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South Island-wide health services have come a step closer, with all six southern district health boards collaborating to plan long-term sustainable health services.
It is likely neurosurgery may be the first service to become South Island-wide under the initiative, which is called the South Island Health Services Plan.
Otago and Canterbury each have neurosurgery services which have been working closely for the last year.
For most of last year Dunedin Hospital had only one neurosurgeon, Suzanne Jackson, with Canterbury providing backup.
One neurosurgeon began work in January in Otago, with another expected soon.
South Island Health services planner Jan Barber, from the South Island Shared Services Agency Ltd, said the planning process would start with an assessment of priorities from each board, identifying services that could potentially benefit from a South Island approach.
"For instance, we know that neurosurgical services could be more efficient and effective with a South Island approach, but the assessment will also identify other areas of priority for our focus."
South Island-wide planning to ensure a viable neurosurgery service was already under way.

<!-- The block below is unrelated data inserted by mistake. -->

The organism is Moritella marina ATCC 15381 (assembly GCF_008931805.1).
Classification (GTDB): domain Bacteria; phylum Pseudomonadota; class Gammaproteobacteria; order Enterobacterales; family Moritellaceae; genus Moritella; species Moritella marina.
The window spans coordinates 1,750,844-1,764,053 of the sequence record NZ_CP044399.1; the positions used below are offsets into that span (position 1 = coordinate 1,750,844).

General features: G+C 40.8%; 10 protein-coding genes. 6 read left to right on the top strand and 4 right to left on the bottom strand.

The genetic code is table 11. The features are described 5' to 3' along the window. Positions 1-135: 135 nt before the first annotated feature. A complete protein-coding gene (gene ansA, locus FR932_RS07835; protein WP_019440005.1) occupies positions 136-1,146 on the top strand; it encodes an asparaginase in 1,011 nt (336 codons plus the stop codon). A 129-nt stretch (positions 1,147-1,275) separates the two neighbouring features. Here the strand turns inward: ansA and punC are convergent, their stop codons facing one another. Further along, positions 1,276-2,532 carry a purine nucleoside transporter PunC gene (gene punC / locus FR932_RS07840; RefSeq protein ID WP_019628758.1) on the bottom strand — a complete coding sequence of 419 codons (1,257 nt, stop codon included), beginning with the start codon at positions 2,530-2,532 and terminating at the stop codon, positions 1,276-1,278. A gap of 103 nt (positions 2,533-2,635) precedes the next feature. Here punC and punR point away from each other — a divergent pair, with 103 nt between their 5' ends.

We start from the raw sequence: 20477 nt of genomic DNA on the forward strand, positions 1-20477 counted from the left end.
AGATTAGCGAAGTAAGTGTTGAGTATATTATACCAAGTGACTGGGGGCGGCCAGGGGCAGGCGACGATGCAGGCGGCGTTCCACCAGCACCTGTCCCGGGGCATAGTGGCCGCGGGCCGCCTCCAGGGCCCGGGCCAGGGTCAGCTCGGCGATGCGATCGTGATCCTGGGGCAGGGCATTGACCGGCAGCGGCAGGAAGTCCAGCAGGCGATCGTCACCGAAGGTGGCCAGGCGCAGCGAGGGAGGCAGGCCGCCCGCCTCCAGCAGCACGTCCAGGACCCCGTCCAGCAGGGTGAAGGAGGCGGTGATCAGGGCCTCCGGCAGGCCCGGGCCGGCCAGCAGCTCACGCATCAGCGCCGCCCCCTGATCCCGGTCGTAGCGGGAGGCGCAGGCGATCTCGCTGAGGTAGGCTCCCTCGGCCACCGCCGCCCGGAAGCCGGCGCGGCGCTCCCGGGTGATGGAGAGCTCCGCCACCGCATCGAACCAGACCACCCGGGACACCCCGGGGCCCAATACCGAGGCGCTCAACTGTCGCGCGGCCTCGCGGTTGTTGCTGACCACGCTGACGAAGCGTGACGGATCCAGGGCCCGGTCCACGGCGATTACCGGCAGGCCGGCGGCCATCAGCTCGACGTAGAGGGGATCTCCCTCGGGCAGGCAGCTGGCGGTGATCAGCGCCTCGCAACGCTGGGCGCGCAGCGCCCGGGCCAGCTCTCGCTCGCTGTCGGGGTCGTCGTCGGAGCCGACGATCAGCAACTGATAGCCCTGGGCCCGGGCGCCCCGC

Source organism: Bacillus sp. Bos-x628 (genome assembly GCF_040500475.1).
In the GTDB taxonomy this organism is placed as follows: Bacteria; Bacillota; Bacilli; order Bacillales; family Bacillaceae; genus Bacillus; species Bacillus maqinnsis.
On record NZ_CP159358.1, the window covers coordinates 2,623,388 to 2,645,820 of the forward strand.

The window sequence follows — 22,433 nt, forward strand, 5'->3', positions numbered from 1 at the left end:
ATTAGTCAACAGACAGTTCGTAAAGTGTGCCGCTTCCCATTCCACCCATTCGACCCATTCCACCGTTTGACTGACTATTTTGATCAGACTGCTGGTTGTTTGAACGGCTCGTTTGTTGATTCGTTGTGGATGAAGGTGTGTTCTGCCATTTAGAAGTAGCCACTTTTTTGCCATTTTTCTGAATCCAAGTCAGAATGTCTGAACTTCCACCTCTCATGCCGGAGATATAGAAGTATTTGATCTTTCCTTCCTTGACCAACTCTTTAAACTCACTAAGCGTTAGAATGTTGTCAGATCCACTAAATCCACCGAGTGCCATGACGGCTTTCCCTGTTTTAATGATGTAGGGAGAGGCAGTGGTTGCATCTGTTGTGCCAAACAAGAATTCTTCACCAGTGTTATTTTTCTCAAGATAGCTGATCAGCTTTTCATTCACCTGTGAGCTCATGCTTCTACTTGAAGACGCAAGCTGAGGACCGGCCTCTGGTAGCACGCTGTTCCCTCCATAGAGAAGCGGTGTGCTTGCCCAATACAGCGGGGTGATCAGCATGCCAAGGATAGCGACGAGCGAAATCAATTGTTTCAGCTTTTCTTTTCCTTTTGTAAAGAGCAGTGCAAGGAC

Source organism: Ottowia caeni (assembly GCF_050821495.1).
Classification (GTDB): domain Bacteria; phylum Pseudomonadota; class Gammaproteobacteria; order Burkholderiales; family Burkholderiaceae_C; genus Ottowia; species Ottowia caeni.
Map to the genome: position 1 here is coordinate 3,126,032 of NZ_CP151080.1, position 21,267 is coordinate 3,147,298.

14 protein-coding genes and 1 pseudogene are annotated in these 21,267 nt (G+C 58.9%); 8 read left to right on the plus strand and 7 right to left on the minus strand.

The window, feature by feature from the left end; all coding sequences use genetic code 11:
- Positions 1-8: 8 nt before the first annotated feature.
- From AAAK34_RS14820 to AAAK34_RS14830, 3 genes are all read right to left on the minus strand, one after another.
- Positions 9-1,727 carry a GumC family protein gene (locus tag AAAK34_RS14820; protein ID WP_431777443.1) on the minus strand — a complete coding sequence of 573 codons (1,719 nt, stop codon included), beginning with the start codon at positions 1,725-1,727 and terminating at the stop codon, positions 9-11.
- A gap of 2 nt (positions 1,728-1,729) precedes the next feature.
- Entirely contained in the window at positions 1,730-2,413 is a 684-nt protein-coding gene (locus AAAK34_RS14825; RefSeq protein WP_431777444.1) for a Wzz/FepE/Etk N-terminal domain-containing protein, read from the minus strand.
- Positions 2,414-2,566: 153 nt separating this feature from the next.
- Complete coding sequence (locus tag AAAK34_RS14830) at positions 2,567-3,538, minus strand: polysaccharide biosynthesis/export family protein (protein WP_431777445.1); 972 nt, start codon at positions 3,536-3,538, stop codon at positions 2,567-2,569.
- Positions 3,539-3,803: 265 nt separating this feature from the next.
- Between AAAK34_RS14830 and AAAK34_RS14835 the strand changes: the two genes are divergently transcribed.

The aim of the plan is to keep health services close to where people live, but also make sure those services are viable long-term from a clinical, workforce and financial perspective.
Otago and Southland district health boards chief executive Brian Rousseau said having South Island services did not necessarily mean they would be offered from one site.
In the case of neurosurgery, his preference would be for a single service, but from more than one place.
Otago and Southland, which have two shared services, are already working together to identify further clinical services that could be developed regionally.
Mr Rousseau said the work done in Otago and Southland would be useful to the wider group.
A steering group for the South Island planning has been established, with representatives from each board and the agency.
Otago's chief medical officer Richard Bunton represents the Otago board, with the Southland board represented by its chief operating officer, Lexie O'Shea.